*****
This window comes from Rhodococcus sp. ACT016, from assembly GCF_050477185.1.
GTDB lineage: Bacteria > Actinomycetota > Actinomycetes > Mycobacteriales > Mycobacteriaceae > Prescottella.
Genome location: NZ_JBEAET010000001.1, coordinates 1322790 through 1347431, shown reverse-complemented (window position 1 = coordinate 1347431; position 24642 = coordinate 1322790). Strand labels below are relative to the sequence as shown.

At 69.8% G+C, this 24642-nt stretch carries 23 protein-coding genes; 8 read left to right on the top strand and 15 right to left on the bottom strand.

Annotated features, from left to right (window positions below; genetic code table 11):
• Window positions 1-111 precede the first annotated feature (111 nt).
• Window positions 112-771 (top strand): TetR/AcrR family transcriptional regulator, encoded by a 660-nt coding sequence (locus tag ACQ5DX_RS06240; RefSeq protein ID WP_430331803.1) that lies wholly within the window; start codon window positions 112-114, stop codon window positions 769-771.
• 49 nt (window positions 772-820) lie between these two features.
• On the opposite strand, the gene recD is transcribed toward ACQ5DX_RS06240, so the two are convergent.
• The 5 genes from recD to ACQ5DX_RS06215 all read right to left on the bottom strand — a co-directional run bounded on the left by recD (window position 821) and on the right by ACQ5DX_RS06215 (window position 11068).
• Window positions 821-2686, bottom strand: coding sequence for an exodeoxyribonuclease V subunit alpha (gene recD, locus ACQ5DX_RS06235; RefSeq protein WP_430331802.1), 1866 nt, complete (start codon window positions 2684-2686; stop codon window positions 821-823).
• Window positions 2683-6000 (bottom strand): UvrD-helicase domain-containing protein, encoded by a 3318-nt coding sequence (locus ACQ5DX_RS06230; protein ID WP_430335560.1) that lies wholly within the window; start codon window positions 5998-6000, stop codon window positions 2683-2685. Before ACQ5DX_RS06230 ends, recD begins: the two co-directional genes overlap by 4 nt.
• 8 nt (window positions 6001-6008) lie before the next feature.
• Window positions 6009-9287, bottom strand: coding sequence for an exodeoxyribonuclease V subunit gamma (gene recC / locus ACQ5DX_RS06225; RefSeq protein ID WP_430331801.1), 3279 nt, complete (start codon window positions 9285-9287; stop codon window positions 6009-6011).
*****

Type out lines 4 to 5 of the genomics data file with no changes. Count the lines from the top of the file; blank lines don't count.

At 69.8% G+C, this 24642-nt stretch carries 23 protein-coding genes; 8 read left to right on the top strand and 15 right to left on the bottom strand.

Annotated features, from left to right (window positions below; genetic code table 11):